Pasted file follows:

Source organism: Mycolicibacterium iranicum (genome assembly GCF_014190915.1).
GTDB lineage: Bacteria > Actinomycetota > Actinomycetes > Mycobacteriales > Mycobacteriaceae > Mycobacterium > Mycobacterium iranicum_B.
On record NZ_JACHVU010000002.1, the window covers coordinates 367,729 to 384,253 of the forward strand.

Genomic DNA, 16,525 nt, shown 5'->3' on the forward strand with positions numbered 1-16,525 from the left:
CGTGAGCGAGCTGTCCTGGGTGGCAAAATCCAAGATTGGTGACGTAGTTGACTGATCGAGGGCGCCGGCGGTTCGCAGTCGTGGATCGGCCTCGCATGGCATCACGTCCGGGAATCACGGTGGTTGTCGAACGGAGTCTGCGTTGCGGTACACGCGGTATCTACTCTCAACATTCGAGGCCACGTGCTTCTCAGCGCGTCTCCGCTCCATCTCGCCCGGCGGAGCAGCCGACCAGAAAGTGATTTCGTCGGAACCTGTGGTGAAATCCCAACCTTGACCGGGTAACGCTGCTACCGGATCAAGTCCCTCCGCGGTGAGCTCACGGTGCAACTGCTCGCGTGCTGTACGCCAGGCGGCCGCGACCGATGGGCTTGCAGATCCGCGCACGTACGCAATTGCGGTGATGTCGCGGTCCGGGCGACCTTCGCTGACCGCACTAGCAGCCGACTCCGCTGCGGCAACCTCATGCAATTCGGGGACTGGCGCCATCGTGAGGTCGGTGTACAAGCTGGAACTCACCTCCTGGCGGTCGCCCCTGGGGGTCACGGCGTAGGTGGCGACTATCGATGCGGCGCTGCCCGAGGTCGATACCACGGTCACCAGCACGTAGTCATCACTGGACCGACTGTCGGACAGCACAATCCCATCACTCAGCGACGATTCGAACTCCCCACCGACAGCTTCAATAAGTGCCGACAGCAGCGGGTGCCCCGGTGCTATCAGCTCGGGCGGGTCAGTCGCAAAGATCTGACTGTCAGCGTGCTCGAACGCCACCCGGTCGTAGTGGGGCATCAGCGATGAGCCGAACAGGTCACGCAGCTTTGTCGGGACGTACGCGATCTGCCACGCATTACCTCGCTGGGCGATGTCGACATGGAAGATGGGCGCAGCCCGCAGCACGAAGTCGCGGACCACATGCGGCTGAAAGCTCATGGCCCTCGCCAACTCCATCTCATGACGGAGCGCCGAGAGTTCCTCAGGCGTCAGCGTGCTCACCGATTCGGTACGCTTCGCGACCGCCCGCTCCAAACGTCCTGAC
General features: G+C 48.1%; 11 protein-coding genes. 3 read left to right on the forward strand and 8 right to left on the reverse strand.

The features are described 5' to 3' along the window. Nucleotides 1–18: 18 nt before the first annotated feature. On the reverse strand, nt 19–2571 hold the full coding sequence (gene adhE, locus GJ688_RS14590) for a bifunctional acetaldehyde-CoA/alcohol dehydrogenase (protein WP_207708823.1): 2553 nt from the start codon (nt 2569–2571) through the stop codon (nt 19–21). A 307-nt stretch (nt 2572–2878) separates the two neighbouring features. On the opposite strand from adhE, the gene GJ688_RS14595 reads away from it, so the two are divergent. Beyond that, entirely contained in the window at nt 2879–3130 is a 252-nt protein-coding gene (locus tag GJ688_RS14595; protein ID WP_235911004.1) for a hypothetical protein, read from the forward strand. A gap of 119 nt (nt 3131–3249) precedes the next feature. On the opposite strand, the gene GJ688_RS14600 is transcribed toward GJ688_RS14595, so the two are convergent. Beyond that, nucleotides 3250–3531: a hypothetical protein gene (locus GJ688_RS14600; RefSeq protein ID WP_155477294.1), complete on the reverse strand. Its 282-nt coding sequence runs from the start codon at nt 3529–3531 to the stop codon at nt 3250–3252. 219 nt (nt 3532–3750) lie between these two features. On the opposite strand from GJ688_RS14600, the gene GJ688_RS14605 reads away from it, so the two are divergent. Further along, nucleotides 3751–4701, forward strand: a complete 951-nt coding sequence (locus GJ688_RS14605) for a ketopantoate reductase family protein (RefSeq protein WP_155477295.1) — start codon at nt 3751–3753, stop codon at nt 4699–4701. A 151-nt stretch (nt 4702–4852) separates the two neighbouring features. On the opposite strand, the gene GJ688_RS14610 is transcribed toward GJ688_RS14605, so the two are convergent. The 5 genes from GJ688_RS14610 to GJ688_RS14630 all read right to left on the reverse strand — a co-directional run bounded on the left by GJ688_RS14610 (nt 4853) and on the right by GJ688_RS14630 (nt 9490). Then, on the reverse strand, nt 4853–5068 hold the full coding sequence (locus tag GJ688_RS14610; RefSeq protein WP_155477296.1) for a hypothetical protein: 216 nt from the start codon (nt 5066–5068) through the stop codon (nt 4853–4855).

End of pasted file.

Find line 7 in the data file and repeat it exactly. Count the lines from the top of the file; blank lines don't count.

The features are described 5' to 3' along the window. Nucleotides 1–18: 18 nt before the first annotated feature. On the reverse strand, nt 19–2571 hold the full coding sequence (gene adhE, locus GJ688_RS14590) for a bifunctional acetaldehyde-CoA/alcohol dehydrogenase (protein WP_207708823.1): 2553 nt from the start codon (nt 2569–2571) through the stop codon (nt 19–21). A 307-nt stretch (nt 2572–2878) separates the two neighbouring features. On the opposite strand from adhE, the gene GJ688_RS14595 reads away from it, so the two are divergent. Beyond that, entirely contained in the window at nt 2879–3130 is a 252-nt protein-coding gene (locus tag GJ688_RS14595; protein ID WP_235911004.1) for a hypothetical protein, read from the forward strand. A gap of 119 nt (nt 3131–3249) precedes the next feature. On the opposite strand, the gene GJ688_RS14600 is transcribed toward GJ688_RS14595, so the two are convergent. Beyond that, nucleotides 3250–3531: a hypothetical protein gene (locus GJ688_RS14600; RefSeq protein ID WP_155477294.1), complete on the reverse strand. Its 282-nt coding sequence runs from the start codon at nt 3529–3531 to the stop codon at nt 3250–3252. 219 nt (nt 3532–3750) lie between these two features. On the opposite strand from GJ688_RS14600, the gene GJ688_RS14605 reads away from it, so the two are divergent. Further along, nucleotides 3751–4701, forward strand: a complete 951-nt coding sequence (locus GJ688_RS14605) for a ketopantoate reductase family protein (RefSeq protein WP_155477295.1) — start codon at nt 3751–3753, stop codon at nt 4699–4701. A 151-nt stretch (nt 4702–4852) separates the two neighbouring features. On the opposite strand, the gene GJ688_RS14610 is transcribed toward GJ688_RS14605, so the two are convergent. The 5 genes from GJ688_RS14610 to GJ688_RS14630 all read right to left on the reverse strand — a co-directional run bounded on the left by GJ688_RS14610 (nt 4853) and on the right by GJ688_RS14630 (nt 9490). Then, on the reverse strand, nt 4853–5068 hold the full coding sequence (locus tag GJ688_RS14610; RefSeq protein WP_155477296.1) for a hypothetical protein: 216 nt from the start codon (nt 5066–5068) through the stop codon (nt 4853–4855).